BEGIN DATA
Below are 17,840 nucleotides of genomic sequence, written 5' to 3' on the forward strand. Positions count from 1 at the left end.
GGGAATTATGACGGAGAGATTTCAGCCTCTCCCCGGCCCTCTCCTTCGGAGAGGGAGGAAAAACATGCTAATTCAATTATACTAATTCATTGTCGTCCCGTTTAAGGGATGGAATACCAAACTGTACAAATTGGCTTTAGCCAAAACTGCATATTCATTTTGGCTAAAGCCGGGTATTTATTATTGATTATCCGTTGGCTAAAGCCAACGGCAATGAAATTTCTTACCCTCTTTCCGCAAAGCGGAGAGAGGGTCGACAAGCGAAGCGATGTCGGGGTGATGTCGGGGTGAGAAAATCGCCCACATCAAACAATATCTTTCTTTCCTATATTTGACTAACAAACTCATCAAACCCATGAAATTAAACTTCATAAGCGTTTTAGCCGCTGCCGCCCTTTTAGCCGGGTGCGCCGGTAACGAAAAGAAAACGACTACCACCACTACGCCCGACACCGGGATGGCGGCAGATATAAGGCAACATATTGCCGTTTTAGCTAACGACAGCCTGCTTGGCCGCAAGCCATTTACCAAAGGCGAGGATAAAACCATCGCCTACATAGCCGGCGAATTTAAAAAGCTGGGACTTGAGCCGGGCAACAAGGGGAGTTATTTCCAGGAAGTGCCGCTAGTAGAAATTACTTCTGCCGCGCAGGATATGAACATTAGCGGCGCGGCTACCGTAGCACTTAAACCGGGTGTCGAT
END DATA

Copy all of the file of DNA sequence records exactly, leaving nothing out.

Below are 17,840 nucleotides of genomic sequence, written 5' to 3' on the forward strand. Positions count from 1 at the left end.
GGGAATTATGACGGAGAGATTTCAGCCTCTCCCCGGCCCTCTCCTTCGGAGAGGGAGGAAAAACATGCTAATTCAATTATACTAATTCATTGTCGTCCCGTTTAAGGGATGGAATACCAAACTGTACAAATTGGCTTTAGCCAAAACTGCATATTCATTTTGGCTAAAGCCGGGTATTTATTATTGATTATCCGTTGGCTAAAGCCAACGGCAATGAAATTTCTTACCCTCTTTCCGCAAAGCGGAGAGAGGGTCGACAAGCGAAGCGATGTCGGGGTGATGTCGGGGTGAGAAAATCGCCCACATCAAACAATATCTTTCTTTCCTATATTTGACTAACAAACTCATCAAACCCATGAAATTAAACTTCATAAGCGTTTTAGCCGCTGCCGCCCTTTTAGCCGGGTGCGCCGGTAACGAAAAGAAAACGACTACCACCACTACGCCCGACACCGGGATGGCGGCAGATATAAGGCAACATATTGCCGTTTTAGCTAACGACAGCCTGCTTGGCCGCAAGCCATTTACCAAAGGCGAGGATAAAACCATCGCCTACATAGCCGGCGAATTTAAAAAGCTGGGACTTGAGCCGGGCAACAAGGGGAGTTATTTCCAGGAAGTGCCGCTAGTAGAAATTACTTCTGCCGCGCAGGATATGAACATTAGCGGCGCGGCTACCGTAGCACTTAAACCGGGTGTCGAT